Date of Award
Master of Science (MS)
Jenny J. Yang - Chair
The structural characteristics associated with the binding of beneficial metals (i.e. - Mg2+, Zn2+ and Ca2+) to natural proteins has typically received more attention than competitive binding by toxic metals (e.g. – Pb2+, Hg2+, Cd2+, La3+, etc.). In this thesis, a statistical analysis of Pb2+-binding in crystallized protein structures indicates that Pb2+ does not bind preferentially with nitrogen, as generally assumed, but binds predominantly with oxygen, and to a lesser degree, sulfur. A comparison of Ca2+ and Pb2+ indicates that Pb2+ binds with a wider range of coordination numbers, with less formal change, and with less defined structure than Ca2+. The Pb2+ ion also appears to displace Ca2+ with little conformational stress in calcium binding proteins (CaBP’s). Experimental data from the binding of metals with engineered fluorescent proteins indicate that both Pb2+ and Gd3+ will occupy grafted calcium-binding sites with greater affinity than Ca2+, and strong evidence is presented to support the hypothesis that Pb2+ and Gd3+ will bind non-specifically on the protein surface. These results suggest that toxicity is associated with two binding mechanisms: displacement of the metal cofactor which disrupts protein function, and non-specific binding which maintains higher solubility of the metal.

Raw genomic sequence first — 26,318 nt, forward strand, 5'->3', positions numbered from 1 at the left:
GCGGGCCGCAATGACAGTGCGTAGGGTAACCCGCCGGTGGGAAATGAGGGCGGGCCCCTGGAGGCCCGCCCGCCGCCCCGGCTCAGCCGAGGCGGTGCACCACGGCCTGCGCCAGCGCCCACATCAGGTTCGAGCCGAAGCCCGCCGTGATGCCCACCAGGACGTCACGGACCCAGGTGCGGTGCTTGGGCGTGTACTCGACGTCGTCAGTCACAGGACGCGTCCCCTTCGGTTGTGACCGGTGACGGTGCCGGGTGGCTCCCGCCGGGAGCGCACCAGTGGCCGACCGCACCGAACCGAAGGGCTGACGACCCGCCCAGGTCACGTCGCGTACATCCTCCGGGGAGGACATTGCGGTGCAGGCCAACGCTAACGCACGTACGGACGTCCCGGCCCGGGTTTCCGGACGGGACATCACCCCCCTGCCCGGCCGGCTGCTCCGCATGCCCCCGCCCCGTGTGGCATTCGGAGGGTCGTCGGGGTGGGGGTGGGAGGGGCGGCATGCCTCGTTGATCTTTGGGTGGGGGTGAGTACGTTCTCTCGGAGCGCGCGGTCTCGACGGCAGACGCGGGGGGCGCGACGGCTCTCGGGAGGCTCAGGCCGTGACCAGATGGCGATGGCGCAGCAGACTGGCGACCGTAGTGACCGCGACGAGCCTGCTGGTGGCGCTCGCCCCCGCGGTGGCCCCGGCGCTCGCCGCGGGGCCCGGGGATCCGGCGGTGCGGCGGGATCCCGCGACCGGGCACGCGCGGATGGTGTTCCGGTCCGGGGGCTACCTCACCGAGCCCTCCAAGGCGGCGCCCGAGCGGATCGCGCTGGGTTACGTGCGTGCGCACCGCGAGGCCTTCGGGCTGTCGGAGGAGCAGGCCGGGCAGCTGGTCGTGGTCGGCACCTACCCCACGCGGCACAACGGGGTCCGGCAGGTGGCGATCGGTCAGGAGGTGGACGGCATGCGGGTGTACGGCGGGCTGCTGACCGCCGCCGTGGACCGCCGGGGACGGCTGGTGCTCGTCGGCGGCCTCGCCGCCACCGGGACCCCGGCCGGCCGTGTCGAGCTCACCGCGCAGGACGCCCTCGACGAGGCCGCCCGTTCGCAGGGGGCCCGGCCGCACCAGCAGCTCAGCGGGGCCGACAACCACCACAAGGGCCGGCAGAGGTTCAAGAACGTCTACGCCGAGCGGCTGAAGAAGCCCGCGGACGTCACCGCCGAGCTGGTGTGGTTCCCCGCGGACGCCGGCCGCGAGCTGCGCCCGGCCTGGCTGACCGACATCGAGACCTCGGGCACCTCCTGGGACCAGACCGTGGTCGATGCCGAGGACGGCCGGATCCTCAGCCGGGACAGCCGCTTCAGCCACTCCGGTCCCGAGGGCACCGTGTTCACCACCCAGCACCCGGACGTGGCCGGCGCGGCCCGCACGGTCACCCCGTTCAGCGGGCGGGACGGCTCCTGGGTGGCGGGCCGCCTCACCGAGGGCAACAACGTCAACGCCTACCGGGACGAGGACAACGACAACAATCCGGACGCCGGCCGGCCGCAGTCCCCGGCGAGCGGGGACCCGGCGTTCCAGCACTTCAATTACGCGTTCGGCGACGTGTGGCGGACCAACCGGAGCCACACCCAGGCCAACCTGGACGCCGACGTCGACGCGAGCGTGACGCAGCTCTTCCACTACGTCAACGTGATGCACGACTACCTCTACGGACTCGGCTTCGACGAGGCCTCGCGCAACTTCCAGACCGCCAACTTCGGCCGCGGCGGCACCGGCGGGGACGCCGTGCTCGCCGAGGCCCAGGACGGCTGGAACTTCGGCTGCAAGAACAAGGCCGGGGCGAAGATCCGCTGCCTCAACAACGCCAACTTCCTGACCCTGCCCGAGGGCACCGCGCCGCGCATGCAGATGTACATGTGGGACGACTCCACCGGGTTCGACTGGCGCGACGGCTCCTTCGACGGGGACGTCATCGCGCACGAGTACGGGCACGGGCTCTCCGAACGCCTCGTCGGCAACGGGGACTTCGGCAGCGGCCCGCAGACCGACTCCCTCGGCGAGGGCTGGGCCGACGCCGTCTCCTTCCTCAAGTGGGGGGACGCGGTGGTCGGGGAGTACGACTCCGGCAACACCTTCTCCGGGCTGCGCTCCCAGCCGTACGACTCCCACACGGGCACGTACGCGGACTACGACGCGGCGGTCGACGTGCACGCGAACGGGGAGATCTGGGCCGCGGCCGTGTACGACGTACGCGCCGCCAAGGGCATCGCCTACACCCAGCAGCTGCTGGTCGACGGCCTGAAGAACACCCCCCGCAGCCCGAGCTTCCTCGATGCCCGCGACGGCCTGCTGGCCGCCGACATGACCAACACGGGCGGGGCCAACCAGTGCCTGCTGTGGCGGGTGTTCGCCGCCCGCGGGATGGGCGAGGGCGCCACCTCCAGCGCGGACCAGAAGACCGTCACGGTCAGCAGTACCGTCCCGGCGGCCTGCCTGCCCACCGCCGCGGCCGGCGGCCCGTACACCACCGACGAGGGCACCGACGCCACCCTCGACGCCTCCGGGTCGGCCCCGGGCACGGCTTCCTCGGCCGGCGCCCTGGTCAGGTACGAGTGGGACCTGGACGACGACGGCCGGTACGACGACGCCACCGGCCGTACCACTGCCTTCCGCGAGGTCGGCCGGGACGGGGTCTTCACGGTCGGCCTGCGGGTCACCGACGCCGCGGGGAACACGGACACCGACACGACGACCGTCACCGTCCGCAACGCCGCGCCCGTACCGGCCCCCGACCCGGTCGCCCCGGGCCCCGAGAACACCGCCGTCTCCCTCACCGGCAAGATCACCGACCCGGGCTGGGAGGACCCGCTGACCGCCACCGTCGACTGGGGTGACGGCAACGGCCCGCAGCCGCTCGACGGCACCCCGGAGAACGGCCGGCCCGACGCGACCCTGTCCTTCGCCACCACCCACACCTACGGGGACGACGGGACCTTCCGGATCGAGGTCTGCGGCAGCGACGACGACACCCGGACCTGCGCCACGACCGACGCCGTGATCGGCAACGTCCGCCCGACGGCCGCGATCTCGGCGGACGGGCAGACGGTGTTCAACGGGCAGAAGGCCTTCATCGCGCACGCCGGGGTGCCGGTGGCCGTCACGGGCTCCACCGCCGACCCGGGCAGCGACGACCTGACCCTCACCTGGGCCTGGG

Kirberger, Michael Patrick, "Analyses and Applications of Metalloprotein Complexes." Thesis, Georgia State University, 2008.